Helped organize the first chapter in the west of what is now the International Women’s Forum with chapters in 22 cities around the world.
During a national energy crisis, researched and assembled one of the first energy conservation manuals for the use by the architects and engineers for the San Francisco Airport building construction, resulting in a 40% savings in energy consumption.
As elected President of the American Institute of Architects California Council (CCAIA) (first woman), began California’s first design conference, completed the legal and administrative documents for the CCAIA Foundation, PAC (Political Action committee) and magazine Architecture California.
Organized the Design-Build Partnership of Olympia York-Marriott Hotels-Beverly Willis that won an international competition to provide the conceptual plan and design for Yerba Buena Gardens, 24 acres in downtown San Francisco, at that time one of the three largest developments in the world.
Elected a Fellow of the American Institute of Architects.
Judge, selected and designated awards of the wining floats, Pasadena Tournament of Roses.
Elected President (first woman) of the Golden Gate Chapter, Lambda Alpha International – an Honorary Land Economics Society.
Received Honorary Doctorate degree in Fine Arts from Mt. Holyoke College.
Completed the architectural design for San Francisco Ballet Association Building in San Francisco’s Civic Center, the nation’s first newly constructed building built exclusively for use of a single dance company.
Founded the Architecture Research Institute, New York, a 501c3 non-profit, think/act tank, to study the impact of cultural and social of the digital information age on building and urban spaces. Presented research on cities in meetings and presentations in Hong Kong, Bangkok, Oxford, Israel, Rotterdam, Singapore, India, Berlin, Barcelona, Vancouver.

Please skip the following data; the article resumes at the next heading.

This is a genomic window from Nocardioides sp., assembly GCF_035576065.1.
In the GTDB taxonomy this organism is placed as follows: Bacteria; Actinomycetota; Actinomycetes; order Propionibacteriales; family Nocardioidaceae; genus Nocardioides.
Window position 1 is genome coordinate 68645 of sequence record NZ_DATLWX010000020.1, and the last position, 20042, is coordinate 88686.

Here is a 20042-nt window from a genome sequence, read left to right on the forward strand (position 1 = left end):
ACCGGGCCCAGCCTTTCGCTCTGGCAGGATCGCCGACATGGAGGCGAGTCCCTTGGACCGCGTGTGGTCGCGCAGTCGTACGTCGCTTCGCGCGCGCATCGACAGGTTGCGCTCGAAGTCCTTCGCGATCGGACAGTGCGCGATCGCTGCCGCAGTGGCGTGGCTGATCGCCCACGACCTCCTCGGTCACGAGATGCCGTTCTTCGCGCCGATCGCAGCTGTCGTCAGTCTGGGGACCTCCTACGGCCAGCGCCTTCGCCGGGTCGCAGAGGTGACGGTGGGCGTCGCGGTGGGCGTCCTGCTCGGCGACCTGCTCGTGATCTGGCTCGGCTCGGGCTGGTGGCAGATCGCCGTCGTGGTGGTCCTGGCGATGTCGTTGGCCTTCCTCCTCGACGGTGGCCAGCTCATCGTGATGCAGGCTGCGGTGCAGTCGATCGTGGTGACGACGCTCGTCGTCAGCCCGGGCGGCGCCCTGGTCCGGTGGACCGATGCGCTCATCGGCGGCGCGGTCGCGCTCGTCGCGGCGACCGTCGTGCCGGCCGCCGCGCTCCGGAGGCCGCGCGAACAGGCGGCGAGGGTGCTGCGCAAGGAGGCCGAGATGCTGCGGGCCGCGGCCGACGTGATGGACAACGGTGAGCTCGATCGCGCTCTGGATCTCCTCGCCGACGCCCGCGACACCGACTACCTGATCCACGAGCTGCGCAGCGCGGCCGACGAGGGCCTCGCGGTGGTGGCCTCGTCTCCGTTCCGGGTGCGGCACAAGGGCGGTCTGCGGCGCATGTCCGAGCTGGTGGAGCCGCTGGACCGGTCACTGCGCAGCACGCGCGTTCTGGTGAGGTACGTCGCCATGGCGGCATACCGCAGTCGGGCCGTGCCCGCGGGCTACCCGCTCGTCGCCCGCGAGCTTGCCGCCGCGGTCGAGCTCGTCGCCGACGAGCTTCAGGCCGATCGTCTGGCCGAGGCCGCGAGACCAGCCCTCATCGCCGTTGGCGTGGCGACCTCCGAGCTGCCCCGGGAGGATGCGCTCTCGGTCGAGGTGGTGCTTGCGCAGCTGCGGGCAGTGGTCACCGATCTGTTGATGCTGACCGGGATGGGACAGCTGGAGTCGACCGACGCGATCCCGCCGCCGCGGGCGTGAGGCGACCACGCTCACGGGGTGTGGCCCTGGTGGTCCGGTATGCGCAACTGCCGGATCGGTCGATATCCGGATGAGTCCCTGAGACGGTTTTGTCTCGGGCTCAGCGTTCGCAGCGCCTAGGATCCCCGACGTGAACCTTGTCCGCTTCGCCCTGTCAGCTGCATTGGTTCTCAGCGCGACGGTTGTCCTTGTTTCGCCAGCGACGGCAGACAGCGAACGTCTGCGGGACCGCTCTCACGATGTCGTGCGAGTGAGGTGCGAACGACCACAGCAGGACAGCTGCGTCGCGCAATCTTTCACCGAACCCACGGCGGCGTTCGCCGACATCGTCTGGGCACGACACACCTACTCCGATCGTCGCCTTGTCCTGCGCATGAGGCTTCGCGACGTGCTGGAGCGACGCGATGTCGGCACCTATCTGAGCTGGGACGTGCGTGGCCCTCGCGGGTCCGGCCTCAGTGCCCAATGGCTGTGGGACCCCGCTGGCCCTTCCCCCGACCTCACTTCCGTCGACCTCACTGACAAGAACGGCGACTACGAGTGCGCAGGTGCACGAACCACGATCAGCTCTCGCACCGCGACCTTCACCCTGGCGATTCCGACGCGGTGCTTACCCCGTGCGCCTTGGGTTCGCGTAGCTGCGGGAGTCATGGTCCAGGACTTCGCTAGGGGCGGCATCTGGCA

With MacArthur prize winner educator Deborah Meiers’ leadership, designed the first customized small school floor plan for use of the Center for Collaborative Education’s reform pedagogy and used the plan to design Manhattan Village Academy High School, New York.
Author, Invisible Images-the Silent Language of Architecture, published by the National Building Museum, a book about creative transformation that includes selected works of Beverly Willis and a short biography by critic Nicolai Ouroussoff.
Representing the US, assisted in the organization of a one-year, 100 days, International Women’s University (900 students from 112 countries) funded by Germany
Germany’s World Exposition EXPO 2000, the first international Women’s University (IFU). Taught Architecture studio during the summer in Kassel, Germany. Students came from 115 countries.
Day after the World Trade Center (WTC) bombing on 9/11 together with Susan Szenasy, Editor of Metropolis Magazine, formed a Lower Manhattan citizens organization named Rebuild Downtown Our Town (a program of the Architectural Research Institute).